Tyler: I did. I sought out a lot of help and really it was a seeking process for me because it took me, you know, like I mentioned, a few years. Probably the first year was I was totally in my head about it. I was just irritated and, you know, a little bit irritable. I wouldn’t talk to other people about it. I don’t think I was fully consciously aware of my discontent because everybody told me, it was like, “Look, college days were the best days of your life, you know, this is adulthood, this is what it is,” and so I thought that this was just how it was and then after about a year or so of feeling like that, perhaps under the surface, I started to recognize, wait a minute, it does not have to be this way. So I started to ask around. I started to network and started to dig in and say, you know, who else may know a different path for me? What other skills do I have? I was looking very practically. It’s like, alright, if I’m not going to apply at a different organization, you know, and share my resume with them, what other direction could I go? So I started to ask around and I came across, you know, a few individuals who were in the real estate business and, you know, the only thing I ever thought of when I heard about real estate was houses, you know, buying and selling single-family houses. To me, when you said the word “real estate” going back to branding earlier, to me branding of real estate was about single-family homes. And so that’s all I knew about it but as I dug in, I learned that there is so much more. There’s such more of a breadth and, you know, a wide variety of different specialties that you can take within real estate, whether it’s just, you know, the way that you operate or the asset class in general and so my thirst for knowledge and growth started to be quenched with this huge myriad of different options through real estate so I started to learn and dig in and, you know, that’s when I started to take the path of selling real estate and that’s where, you know, my entry was to this business.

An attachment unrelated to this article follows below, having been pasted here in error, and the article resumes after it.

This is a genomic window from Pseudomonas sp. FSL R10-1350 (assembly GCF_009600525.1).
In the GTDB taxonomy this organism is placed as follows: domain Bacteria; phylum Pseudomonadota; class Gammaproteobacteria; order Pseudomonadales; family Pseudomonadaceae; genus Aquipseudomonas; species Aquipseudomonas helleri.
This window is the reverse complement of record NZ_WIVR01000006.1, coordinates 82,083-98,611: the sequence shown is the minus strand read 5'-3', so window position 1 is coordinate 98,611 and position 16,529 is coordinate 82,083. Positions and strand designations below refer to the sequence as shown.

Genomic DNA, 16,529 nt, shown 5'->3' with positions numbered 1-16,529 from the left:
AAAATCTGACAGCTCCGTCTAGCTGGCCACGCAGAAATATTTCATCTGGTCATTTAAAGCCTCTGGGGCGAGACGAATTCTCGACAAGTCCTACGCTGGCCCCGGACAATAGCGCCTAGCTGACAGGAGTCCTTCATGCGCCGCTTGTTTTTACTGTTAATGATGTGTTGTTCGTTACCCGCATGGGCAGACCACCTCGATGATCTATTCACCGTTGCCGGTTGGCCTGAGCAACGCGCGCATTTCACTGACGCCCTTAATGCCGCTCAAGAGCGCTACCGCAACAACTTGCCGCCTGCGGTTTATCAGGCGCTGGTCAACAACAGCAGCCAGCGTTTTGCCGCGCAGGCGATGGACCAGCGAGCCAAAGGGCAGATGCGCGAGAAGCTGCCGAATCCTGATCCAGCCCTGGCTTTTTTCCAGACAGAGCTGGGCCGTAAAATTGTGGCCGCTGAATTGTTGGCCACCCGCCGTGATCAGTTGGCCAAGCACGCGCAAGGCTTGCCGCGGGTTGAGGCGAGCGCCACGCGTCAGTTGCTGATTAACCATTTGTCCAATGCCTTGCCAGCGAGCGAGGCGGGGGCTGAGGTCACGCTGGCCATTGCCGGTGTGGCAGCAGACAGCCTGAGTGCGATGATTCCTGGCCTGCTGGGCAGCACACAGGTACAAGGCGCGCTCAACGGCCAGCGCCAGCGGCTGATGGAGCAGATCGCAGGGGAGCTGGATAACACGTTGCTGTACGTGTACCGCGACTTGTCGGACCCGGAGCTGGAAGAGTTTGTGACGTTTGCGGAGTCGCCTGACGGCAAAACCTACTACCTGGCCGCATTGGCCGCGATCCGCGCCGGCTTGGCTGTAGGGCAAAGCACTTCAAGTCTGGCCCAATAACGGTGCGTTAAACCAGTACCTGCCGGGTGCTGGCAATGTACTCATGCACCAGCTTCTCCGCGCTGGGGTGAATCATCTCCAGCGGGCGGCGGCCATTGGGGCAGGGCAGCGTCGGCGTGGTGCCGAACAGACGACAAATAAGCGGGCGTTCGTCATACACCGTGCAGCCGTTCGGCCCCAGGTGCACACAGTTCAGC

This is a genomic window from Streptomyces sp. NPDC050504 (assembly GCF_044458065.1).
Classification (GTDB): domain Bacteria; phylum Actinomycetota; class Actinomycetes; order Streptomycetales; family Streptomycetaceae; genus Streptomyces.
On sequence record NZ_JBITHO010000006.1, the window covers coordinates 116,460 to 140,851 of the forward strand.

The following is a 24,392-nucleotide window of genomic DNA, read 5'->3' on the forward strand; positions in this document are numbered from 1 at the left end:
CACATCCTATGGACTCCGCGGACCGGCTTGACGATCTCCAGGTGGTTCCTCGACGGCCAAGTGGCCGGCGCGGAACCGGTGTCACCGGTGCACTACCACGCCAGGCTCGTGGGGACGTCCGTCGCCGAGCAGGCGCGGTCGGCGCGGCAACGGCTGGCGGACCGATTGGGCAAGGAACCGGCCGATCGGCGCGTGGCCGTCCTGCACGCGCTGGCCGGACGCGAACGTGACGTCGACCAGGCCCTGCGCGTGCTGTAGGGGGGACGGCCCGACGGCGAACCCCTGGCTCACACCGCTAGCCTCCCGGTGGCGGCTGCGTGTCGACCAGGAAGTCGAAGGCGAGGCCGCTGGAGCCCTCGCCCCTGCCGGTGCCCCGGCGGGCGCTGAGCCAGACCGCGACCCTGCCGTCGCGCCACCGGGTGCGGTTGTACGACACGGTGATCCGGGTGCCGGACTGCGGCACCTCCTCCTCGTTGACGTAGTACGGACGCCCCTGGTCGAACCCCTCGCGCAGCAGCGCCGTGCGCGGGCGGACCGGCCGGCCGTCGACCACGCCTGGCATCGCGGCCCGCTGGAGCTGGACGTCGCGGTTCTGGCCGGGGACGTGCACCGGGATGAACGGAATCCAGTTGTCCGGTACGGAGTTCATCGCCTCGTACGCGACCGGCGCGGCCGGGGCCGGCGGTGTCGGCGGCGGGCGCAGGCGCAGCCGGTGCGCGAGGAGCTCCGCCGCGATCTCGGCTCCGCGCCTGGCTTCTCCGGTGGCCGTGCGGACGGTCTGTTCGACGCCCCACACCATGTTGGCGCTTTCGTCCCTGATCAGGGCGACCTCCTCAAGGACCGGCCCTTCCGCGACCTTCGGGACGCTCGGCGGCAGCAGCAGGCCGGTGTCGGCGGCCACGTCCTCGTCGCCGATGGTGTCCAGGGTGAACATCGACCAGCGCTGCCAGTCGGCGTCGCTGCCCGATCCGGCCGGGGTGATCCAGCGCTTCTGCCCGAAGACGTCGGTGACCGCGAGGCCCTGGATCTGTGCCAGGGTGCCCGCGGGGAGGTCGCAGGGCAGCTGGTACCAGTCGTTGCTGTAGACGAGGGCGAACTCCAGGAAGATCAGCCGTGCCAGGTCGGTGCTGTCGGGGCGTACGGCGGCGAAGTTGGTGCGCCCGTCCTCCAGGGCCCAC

Pancham: Great, great. So, fast forward to today, now, like what’s your focus now? You mentioned cash flow and real estate and also scaling up your business and getting into multifamily so is that all the focus right now as far as the business goes?